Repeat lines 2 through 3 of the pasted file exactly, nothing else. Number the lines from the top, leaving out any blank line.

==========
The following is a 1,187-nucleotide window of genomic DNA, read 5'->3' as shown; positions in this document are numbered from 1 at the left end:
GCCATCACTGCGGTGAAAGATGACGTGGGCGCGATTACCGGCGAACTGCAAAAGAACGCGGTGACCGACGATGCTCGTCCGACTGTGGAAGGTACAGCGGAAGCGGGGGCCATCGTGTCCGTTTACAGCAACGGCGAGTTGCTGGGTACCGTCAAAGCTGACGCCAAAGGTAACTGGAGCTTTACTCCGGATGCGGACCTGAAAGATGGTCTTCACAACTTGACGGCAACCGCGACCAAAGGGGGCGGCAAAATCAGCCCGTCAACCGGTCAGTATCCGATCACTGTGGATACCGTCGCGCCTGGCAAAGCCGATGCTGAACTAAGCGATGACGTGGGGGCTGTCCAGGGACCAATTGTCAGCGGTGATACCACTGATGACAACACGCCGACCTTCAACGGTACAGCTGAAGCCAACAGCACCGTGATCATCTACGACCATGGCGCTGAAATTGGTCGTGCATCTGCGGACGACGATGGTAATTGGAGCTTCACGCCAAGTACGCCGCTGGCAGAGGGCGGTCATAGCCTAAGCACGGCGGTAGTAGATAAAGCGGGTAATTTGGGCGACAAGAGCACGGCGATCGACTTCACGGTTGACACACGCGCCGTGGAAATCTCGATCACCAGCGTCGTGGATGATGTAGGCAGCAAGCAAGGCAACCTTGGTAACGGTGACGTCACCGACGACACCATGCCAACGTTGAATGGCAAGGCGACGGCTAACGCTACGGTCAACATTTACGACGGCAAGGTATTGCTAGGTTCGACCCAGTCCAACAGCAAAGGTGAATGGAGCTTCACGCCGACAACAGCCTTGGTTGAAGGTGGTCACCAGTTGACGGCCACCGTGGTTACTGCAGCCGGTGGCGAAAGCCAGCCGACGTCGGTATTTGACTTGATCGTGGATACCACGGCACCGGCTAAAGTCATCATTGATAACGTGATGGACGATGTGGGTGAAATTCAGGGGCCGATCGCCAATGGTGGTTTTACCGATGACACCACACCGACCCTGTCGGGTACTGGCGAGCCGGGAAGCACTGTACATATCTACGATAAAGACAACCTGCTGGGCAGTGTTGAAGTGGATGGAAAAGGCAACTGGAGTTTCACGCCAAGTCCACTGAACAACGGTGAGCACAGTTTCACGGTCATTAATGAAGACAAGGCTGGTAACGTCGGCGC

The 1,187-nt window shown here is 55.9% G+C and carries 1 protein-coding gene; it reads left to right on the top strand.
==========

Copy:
GCCATCACTGCGGTGAAAGATGACGTGGGCGCGATTACCGGCGAACTGCAAAAGAACGCGGTGACCGACGATGCTCGTCCGACTGTGGAAGGTACAGCGGAAGCGGGGGCCATCGTGTCCGTTTACAGCAACGGCGAGTTGCTGGGTACCGTCAAAGCTGACGCCAAAGGTAACTGGAGCTTTACTCCGGATGCGGACCTGAAAGATGGTCTTCACAACTTGACGGCAACCGCGACCAAAGGGGGCGGCAAAATCAGCCCGTCAACCGGTCAGTATCCGATCACTGTGGATACCGTCGCGCCTGGCAAAGCCGATGCTGAACTAAGCGATGACGTGGGGGCTGTCCAGGGACCAATTGTCAGCGGTGATACCACTGATGACAACACGCCGACCTTCAACGGTACAGCTGAAGCCAACAGCACCGTGATCATCTACGACCATGGCGCTGAAATTGGTCGTGCATCTGCGGACGACGATGGTAATTGGAGCTTCACGCCAAGTACGCCGCTGGCAGAGGGCGGTCATAGCCTAAGCACGGCGGTAGTAGATAAAGCGGGTAATTTGGGCGACAAGAGCACGGCGATCGACTTCACGGTTGACACACGCGCCGTGGAAATCTCGATCACCAGCGTCGTGGATGATGTAGGCAGCAAGCAAGGCAACCTTGGTAACGGTGACGTCACCGACGACACCATGCCAACGTTGAATGGCAAGGCGACGGCTAACGCTACGGTCAACATTTACGACGGCAAGGTATTGCTAGGTTCGACCCAGTCCAACAGCAAAGGTGAATGGAGCTTCACGCCGACAACAGCCTTGGTTGAAGGTGGTCACCAGTTGACGGCCACCGTGGTTACTGCAGCCGGTGGCGAAAGCCAGCCGACGTCGGTATTTGACTTGATCGTGGATACCACGGCACCGGCTAAAGTCATCATTGATAACGTGATGGACGATGTGGGTGAAATTCAGGGGCCGATCGCCAATGGTGGTTTTACCGATGACACCACACCGACCCTGTCGGGTACTGGCGAGCCGGGAAGCACTGTACATATCTACGATAAAGACAACCTGCTGGGCAGTGTTGAAGTGGATGGAAAAGGCAACTGGAGTTTCACGCCAAGTCCACTGAACAACGGTGAGCACAGTTTCACGGTCATTAATGAAGACAAGGCTGGTAACGTCGGCGC

The 1,187-nt window shown here is 55.9% G+C and carries 1 protein-coding gene; it reads left to right on the top strand.